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DeBoer Bullish on Idaho

by Brad Carlson, photos by Jim Peterson, courtesy of Brundage Mountain & Salmon Rapids Lodge

Judd DeBoer likes what his family’s diverse operating businesses are signaling about economic conditions in the Boise-EagleWeb2 area and beyond.

He and his wife, the former Diane Brown, and their three children own Brown’s Industries, based on Riverside Drive in Eagle. Deboer is longtime owner-operator of Evan’s Building Center in Eagle, the Brundage Mountain Resort ski area near McCall, and the 55-room Salmon Rapids Lodge in Riggins.

DeBoer, 77, a hard worker and eager learner who has been through several economic cycles, remains optimistic about Idaho. “It’s definitely growing,” he said.

“Boise has been strong, and I can see McCall picking up, too,” the Brown’s board chairman said. Eagle has seen growth and “has become a very desirable location for people not only in the local area but coming into the area from the outside.”

Among Brown’s-held businesses, Evan’s was hit hardest by the recession, DeBoer said. Fortunately, it did not expand during thepreceding boom in construction, and during the downturn kept revenue coming in fairly steadily from its hardware-store side.

“From a business standpoint we are slowly, gradually recovering from the downturn in the building business,” he said.

The recession’s impacts on Brundage and Salmon Rapids Lodge were softened by some corresponding increase in close-to-home travel.

The approximately 15-year-old hotel at Riggins saw continued demand for government and other meetings and demand from regional travelers identifying it as a central stopover point, DeBoer said.

“It has benefited from good fish runs, people traveling bWeb4y car, and by the growing recognition of Riggins as a destination for wilderness backcountry travel, jet boat trips, rafting, and fishing,” he said.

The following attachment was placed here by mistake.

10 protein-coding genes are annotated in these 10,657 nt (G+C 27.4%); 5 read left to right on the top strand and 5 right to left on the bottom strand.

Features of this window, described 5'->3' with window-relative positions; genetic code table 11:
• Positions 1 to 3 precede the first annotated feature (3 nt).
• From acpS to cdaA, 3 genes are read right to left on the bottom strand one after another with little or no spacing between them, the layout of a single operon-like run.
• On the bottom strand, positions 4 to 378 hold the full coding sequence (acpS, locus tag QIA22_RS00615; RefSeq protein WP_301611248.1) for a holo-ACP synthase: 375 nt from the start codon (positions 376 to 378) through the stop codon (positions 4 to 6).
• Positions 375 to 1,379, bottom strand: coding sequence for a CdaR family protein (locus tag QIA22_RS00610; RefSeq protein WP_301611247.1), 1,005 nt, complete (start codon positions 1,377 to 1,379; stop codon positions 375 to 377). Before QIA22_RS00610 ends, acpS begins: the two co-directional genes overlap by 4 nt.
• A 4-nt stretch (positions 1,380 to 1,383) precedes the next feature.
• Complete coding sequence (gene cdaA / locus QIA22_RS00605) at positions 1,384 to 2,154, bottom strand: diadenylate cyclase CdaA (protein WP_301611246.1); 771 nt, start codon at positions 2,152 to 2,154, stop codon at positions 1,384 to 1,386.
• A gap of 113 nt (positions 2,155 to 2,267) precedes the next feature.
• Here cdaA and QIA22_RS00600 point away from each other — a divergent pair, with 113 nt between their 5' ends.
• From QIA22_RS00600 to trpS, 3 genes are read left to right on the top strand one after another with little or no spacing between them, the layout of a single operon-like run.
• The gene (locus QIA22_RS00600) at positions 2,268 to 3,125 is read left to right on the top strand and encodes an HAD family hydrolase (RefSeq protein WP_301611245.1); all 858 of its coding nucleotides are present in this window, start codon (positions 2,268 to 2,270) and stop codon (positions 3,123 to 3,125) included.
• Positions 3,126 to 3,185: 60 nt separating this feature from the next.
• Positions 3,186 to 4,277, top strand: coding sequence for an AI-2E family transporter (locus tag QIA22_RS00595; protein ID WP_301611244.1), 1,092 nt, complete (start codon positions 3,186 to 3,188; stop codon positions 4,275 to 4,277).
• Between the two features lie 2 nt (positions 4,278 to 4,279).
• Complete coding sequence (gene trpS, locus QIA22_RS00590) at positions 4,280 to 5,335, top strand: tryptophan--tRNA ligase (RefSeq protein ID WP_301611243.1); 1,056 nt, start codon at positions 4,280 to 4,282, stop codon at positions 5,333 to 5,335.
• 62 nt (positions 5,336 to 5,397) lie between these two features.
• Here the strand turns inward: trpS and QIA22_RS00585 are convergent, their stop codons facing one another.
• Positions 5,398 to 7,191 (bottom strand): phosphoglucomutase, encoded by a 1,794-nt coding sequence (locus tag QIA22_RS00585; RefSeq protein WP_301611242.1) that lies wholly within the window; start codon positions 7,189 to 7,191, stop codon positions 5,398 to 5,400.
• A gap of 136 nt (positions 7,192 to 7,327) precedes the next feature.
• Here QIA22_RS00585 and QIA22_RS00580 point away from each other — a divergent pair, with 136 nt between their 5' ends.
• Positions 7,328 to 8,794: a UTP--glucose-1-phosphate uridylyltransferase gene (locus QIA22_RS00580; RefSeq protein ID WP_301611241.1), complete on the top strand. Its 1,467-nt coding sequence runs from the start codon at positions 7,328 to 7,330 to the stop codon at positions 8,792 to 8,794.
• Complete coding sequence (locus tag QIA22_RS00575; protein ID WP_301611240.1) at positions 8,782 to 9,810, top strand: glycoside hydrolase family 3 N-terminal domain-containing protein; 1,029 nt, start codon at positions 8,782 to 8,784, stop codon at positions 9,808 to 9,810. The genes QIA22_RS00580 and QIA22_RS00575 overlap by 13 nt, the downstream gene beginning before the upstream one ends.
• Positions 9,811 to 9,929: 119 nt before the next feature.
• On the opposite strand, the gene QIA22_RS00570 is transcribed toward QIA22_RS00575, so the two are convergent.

Brundage revenue as of late March was tracking more than 20 percent above 2014-15 and about double that of a decade ago, DeBoer said. Sources of additional revenue in recent years—helping as skier visits and snowfall fluctuated—included expanded instruction, equipment rental, tubing, and terrain-park offerings as well as an enlarged backcountry skiing area accessed by tracked vehicle, more food-and-beverage offerings, and more season-extending activities like mountain biking and hosted events.

As an Idaho Travel Council member for six years in the 2000s, he tapped his Brundage experience to help operators of small Web1guiding, skiing, and hospitality businesses market themselves in the West’s big cities.

“A lesson from the small operator is that it’s a hell of a lot of work,” DeBoer said. These entrepreneurs remind everyone how important it is to take care of each customer, he said.

Other lessons he has learned include that long-term employees benefit a business and its customers – some Brown’s staffers have been with the company 35 years—and that “everything takes longer than you hope for” due in part to ongoing business and regulatory challenges. He has supported an additional highway connection between the Eagle-Emmett area and locations to the north, proposed about a decade ago.

DeBoer said he’s always optimistic about the Treasure Valley economy in the long term.

“There’s just no place that has as many pluses, in my opinion, than this area,” he said.